Blue orpington x buff orpington

Discussion in 'Exhibition, Genetics, & Breeding to the Standard o' started by sillygrilla, Oct 30, 2016.

  1. sillygrilla

    sillygrilla Chillin' With My Peeps

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    Feb 23, 2014
    This spring I bought some blue/black/splash orpington eggs to hatch. Four chicks survived (1 blue and 3 black); they are now 17 weeks old, and it appears they are all cockerels. I want to keep the blue gene in my little flock. I have some buff orpington hens - if I breed the blue cockerel to the buff hens, I think I would end up with 25% blue chicks. Is that correct? They wouldn't be considered pure blue orpingtons, though, would they?

    If I were then to breed two of those blue chicks to each other, would I end up with the usual 50% blue/25% black/25% splash results? Or would there be some buff chicks or mixtures of colors mixed in?

    I have trouble understanding genetics, so any info I can get is much appreciated.

    Thanks!
     
  2. Ridgerunner

    Ridgerunner Chicken Obsessed

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    The B/B/S gene is partially dominant, kind of weird actually. If both genes at that gene pair are B/B/S you get Splash. If you only have one you get Blue. If you have none you get Black. So any Blue bird has one B/B/S and one Not-B/B/S. They give them to their offspring randomly so a chick is going to get one or the other but not both from that parent. If you hatch enough chicks the average will be around 50% Blue - 50% Black, but you often have to hatch a lot of chicks to actually hit the average. As an example, earlier this year I hatched 19 chicks. Sex is supposed to be a 50-50 thing but I had 14 pullets and only 5 cockerels. Last year my split was 14 cockerels and 7 pullets.

    The B/B/S gene only works on Black. It’s a modifier that changes the color of black feathers to Splash or Blue. So if you don’t have any normally black feathers on the bird the gene will have no effect. What this means is that your Blue is actually black under the blue. It is probably pure for that black so the chances are good that it will pass black to all its offspring. Black is pretty dominant so it will likely overpower most other genes.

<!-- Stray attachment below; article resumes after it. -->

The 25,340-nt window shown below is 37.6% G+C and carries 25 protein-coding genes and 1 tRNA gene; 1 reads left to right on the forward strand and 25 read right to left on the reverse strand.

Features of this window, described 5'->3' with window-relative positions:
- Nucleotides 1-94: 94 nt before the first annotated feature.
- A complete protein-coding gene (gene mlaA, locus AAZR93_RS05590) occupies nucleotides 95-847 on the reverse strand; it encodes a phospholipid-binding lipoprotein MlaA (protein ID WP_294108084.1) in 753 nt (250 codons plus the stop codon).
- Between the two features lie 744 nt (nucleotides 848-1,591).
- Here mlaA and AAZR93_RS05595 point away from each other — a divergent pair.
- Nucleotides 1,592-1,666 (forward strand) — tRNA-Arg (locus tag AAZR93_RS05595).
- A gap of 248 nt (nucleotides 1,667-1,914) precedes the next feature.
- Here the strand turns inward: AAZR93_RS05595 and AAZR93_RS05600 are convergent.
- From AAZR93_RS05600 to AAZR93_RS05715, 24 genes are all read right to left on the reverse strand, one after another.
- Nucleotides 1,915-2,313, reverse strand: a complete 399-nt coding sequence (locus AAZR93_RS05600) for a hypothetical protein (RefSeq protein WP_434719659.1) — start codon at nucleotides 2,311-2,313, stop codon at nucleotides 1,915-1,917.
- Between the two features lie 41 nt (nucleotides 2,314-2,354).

Another potentially complicating factor is that there are different ways genetically to make black and different ways to make buff. To simplify it I’ll ignore that and pretend it’s actually simple and straightforward. I’ll get into that later.

    What all that means is that if you cross your Blue cockerel to a Buff hen, in theory all the chicks will inherit the black base color. Half will inherit the blue and half will get the not-blue gene, so half will be blue and half black. You should be able to see that, but a problem (actually I like the way they look) is that the Buff has some pretty strong modifiers in it. It’s really normal for black crossed with buff to produce chicks that are mainly black but can have some yellow or even orange feathers. So you might get some yellow/black, yellow/blue, orange/black, or orange/blue chicks. Or you might get solid blue or solid black.

    For a chicken to be considered genetically pure it has to breed true. Even if you wound up with solid blue or black chickens from that cross, they would not be considered pure because they would not breed true, you’d get some buff chicks out of the mix.

    If you breed pure blue chicks you get the 25-50-25 mix you mentioned, but you won’t have pure blue chicks. You have the buff in the mix. So you will get 25% buff chicks. The other 75% will follow that 25-50-25 split. That’s ¼ Buff, 3/16 Splash, 3/8 Blue, and 3/16 Black. Of course you have to hatch enough chicks for this split to mean much. That would be a lot of chicks.

    To make it much more complicated, there are a lot more genes involved than just B/B/S, Black, and Buff. When you breed crosses you get a lot of different possible combinations of those genes. Just for fun I ran that cross, Blue male over Buff female on the cross calculator then ran the blue chicks from that cross. I got about 50 different potential colors and patterns, and that’s just for the cockerels. There are the same number of different potential colors/patterns for the females. The calculator simplified the number of genes actually there and ignores things like leakage. I really like crossing crosses, you never know what will hatch out. But once you mix them up, they are mixed.
     
  3. sillygrilla

    sillygrilla Chillin' With My Peeps

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    Feb 23, 2014
    Wow, thank you so much Ridgerunner! That helps a lot. I hatched some buff Orpington/black jersey giant eggs last spring from my older chickens and the colors that came out of that hatch were brilliantly fabulous! So I'm actually pretty excited now about seeing what happens with the blue/buff cross next spring.
     

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